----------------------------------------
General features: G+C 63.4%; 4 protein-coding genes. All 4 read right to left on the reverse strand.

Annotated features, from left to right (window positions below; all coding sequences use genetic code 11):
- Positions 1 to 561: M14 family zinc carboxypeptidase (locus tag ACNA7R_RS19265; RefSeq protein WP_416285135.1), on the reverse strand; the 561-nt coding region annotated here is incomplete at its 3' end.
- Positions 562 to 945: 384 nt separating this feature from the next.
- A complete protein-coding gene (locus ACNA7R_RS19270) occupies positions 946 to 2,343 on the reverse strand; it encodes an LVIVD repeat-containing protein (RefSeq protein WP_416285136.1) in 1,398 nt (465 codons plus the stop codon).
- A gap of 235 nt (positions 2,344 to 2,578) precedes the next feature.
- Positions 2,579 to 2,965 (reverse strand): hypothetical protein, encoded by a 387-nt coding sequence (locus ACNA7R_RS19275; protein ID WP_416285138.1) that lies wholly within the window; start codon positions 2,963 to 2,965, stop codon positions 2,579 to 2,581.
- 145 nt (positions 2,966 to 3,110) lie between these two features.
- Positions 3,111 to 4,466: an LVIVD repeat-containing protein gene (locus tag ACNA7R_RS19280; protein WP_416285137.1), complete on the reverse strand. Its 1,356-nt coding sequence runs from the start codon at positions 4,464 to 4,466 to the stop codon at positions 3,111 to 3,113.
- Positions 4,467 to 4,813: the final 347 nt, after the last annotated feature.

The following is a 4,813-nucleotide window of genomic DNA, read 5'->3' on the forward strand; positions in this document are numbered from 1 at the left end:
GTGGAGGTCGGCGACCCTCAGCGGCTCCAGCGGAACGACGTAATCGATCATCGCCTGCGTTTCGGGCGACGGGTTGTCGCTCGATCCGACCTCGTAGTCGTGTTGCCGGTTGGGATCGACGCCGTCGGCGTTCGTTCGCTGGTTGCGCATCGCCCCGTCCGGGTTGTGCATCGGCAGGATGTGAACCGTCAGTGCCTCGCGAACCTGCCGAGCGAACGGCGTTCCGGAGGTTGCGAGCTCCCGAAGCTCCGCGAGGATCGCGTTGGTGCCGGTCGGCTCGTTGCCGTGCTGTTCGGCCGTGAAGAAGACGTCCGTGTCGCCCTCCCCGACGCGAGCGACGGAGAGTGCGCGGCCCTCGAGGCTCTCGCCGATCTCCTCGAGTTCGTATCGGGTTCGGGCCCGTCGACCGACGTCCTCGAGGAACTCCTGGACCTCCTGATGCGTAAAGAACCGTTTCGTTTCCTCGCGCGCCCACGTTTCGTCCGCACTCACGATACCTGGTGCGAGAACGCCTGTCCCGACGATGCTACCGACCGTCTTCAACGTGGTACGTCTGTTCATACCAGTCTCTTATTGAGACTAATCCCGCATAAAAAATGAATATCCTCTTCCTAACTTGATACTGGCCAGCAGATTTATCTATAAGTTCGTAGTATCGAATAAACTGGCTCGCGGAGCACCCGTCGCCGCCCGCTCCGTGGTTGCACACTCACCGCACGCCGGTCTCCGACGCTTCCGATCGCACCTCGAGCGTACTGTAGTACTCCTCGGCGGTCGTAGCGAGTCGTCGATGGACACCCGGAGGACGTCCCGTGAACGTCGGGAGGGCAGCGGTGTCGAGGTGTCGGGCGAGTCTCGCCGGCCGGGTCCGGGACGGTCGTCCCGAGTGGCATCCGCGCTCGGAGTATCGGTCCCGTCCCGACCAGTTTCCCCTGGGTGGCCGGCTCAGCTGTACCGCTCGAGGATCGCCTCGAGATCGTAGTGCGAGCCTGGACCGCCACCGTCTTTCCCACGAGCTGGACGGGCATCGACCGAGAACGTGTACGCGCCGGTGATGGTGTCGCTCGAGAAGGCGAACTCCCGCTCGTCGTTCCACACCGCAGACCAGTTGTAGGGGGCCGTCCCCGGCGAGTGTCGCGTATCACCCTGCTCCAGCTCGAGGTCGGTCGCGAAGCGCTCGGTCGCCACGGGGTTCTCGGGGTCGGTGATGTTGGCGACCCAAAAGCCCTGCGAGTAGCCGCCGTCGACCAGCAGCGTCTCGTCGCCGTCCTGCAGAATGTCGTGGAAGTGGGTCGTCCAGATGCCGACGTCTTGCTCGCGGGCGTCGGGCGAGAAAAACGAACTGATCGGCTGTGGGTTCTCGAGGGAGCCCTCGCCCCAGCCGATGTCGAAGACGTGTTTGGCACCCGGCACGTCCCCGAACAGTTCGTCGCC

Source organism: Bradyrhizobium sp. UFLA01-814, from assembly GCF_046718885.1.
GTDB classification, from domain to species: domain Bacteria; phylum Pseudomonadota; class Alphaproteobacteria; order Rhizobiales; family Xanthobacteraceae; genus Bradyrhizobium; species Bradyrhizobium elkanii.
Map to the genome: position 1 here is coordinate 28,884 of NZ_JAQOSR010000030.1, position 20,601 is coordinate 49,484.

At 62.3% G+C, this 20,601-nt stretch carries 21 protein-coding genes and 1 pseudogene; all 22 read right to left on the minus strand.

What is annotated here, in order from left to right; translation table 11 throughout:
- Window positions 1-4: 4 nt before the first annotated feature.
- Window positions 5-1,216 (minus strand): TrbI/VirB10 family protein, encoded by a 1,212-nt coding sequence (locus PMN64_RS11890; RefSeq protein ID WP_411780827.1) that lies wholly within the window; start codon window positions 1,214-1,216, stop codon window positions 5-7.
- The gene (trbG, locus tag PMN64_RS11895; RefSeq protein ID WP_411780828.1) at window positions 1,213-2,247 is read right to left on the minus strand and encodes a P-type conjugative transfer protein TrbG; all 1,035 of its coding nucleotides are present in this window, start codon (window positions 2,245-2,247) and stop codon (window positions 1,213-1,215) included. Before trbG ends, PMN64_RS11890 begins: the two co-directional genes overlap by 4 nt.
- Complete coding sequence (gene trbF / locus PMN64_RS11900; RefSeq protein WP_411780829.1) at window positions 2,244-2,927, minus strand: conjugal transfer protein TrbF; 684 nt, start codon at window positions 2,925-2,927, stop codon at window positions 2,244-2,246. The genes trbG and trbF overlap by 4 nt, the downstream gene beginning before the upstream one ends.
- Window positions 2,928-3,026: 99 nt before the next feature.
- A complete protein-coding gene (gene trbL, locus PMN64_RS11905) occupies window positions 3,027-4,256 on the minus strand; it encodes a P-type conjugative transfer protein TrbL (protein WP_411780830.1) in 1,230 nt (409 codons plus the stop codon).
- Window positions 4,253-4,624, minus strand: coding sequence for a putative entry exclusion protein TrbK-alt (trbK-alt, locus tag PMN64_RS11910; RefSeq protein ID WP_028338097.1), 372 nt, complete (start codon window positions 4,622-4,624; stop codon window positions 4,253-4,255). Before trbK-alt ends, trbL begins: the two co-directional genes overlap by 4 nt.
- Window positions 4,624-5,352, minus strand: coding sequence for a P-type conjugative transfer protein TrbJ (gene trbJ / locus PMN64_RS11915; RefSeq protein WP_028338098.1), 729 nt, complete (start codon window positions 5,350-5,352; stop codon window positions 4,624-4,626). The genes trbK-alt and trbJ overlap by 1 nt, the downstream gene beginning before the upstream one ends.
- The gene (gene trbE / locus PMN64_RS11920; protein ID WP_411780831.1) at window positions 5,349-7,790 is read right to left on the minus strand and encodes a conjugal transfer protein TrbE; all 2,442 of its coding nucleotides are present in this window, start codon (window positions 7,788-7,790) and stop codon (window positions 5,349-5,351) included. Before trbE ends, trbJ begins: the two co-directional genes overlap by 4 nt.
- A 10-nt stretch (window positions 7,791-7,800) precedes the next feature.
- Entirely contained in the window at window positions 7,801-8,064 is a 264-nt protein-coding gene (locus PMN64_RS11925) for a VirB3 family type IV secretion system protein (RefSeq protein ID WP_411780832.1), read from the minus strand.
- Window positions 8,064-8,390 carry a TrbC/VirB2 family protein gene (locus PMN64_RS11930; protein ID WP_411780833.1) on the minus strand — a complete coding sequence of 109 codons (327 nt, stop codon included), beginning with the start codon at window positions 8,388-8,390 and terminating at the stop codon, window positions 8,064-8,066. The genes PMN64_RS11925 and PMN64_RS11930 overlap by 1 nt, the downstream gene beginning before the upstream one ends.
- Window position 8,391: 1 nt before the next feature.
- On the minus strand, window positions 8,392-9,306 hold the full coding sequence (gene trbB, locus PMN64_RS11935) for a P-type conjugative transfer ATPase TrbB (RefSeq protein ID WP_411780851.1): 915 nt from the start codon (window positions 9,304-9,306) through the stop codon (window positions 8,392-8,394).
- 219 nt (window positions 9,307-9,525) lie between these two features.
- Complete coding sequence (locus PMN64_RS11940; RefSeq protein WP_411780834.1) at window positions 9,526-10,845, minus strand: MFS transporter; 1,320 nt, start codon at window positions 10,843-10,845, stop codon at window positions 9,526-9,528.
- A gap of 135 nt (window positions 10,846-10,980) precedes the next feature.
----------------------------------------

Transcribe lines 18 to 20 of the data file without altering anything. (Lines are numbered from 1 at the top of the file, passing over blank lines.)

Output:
- Window positions 1-4: 4 nt before the first annotated feature.
- Window positions 5-1,216 (minus strand): TrbI/VirB10 family protein, encoded by a 1,212-nt coding sequence (locus PMN64_RS11890; RefSeq protein ID WP_411780827.1) that lies wholly within the window; start codon window positions 1,214-1,216, stop codon window positions 5-7.
- The gene (trbG, locus tag PMN64_RS11895; RefSeq protein ID WP_411780828.1) at window positions 1,213-2,247 is read right to left on the minus strand and encodes a P-type conjugative transfer protein TrbG; all 1,035 of its coding nucleotides are present in this window, start codon (window positions 2,245-2,247) and stop codon (window positions 1,213-1,215) included. Before trbG ends, PMN64_RS11890 begins: the two co-directional genes overlap by 4 nt.